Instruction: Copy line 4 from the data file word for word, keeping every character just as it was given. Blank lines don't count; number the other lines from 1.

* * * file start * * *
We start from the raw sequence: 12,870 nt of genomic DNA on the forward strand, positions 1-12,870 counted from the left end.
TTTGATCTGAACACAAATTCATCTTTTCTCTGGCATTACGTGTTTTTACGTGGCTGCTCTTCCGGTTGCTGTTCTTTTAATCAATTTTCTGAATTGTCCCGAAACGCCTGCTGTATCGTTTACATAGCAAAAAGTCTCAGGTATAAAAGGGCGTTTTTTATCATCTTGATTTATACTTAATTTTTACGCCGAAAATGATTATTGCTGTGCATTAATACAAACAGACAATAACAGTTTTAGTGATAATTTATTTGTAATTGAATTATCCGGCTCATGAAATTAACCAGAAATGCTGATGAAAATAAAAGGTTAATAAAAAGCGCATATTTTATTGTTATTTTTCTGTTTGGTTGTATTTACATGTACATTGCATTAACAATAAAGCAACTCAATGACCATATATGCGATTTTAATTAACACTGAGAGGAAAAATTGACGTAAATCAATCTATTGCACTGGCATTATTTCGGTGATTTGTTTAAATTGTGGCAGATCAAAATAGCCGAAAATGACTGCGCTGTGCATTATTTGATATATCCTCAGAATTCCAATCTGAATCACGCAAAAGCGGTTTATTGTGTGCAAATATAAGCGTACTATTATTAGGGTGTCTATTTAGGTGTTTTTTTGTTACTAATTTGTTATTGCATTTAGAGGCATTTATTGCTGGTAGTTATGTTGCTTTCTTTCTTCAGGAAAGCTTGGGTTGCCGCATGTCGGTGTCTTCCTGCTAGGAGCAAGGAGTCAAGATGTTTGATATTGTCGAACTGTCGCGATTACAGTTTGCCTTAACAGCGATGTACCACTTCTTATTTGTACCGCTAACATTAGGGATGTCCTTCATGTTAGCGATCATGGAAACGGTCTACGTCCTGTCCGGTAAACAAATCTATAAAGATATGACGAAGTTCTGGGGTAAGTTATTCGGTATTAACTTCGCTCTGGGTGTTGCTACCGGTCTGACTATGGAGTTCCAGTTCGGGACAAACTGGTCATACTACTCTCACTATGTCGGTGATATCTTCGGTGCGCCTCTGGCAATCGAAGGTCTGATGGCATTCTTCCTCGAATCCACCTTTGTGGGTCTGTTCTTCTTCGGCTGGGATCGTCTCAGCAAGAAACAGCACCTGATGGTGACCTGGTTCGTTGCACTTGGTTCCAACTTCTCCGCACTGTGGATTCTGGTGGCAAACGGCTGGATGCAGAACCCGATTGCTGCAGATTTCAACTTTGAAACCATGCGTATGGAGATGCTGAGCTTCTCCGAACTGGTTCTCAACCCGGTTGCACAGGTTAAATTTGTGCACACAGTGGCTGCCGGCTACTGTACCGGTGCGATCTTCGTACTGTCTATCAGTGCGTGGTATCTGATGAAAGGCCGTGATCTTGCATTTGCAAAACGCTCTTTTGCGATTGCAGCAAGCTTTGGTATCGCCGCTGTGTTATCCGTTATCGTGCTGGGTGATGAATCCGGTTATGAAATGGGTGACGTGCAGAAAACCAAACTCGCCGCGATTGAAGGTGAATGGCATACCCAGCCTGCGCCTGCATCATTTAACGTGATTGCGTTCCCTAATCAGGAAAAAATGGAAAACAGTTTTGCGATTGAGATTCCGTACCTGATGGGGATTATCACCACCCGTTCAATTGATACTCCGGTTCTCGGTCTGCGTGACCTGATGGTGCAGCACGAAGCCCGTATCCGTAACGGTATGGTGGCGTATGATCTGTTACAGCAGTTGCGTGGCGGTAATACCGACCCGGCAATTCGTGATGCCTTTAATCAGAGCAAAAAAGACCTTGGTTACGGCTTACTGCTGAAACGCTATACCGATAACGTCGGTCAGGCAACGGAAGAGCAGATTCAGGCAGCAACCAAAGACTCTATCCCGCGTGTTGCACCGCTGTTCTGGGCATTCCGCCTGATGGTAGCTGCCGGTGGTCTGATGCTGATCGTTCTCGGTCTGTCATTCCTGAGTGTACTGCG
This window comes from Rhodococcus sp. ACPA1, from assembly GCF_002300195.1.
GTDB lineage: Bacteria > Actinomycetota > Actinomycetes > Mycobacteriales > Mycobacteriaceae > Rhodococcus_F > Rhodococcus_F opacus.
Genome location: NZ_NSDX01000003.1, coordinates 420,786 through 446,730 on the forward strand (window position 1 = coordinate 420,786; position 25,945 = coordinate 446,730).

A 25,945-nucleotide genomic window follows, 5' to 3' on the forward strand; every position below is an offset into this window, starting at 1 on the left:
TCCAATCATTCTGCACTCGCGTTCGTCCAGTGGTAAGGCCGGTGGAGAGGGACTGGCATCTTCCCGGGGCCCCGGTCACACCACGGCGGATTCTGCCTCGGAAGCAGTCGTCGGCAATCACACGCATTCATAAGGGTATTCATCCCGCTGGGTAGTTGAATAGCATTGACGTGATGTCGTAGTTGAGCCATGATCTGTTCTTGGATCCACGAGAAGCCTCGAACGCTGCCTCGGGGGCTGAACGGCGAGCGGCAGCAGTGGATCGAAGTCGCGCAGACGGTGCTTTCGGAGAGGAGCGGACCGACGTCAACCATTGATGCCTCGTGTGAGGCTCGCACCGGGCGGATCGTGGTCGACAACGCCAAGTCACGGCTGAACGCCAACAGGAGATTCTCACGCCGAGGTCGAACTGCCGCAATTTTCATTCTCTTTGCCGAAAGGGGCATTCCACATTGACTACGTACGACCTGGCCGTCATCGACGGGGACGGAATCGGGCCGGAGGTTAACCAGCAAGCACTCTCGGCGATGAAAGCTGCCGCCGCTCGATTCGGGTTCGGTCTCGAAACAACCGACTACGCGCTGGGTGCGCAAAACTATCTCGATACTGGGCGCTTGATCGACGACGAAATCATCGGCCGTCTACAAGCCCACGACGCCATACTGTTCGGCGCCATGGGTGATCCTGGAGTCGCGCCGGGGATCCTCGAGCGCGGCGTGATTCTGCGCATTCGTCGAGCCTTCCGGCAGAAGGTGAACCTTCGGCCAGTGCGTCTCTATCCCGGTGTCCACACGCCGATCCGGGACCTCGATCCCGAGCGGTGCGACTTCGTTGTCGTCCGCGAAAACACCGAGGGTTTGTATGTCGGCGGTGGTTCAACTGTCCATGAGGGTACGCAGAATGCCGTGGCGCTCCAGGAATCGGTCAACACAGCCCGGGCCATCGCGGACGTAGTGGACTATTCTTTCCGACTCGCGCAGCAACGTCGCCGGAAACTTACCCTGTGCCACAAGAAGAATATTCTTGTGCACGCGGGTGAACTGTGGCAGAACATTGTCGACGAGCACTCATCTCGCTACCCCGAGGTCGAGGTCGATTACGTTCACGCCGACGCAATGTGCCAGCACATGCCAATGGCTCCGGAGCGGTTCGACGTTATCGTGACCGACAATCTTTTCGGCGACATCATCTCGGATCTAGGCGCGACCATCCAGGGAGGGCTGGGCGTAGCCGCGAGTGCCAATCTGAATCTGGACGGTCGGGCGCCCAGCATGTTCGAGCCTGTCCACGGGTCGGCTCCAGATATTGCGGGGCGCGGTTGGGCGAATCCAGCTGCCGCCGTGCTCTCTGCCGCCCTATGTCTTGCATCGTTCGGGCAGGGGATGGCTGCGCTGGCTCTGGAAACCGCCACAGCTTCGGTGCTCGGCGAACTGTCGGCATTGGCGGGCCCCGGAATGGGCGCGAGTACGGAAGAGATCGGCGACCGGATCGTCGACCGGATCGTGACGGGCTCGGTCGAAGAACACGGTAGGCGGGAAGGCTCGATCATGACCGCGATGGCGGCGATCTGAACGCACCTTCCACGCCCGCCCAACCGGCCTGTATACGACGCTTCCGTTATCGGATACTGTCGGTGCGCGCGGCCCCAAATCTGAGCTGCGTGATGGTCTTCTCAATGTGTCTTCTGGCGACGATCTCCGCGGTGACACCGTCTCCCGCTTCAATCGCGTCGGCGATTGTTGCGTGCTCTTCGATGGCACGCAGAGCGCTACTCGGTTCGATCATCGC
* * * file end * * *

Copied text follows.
GTDB lineage: Bacteria > Actinomycetota > Actinomycetes > Mycobacteriales > Mycobacteriaceae > Rhodococcus_F > Rhodococcus_F opacus.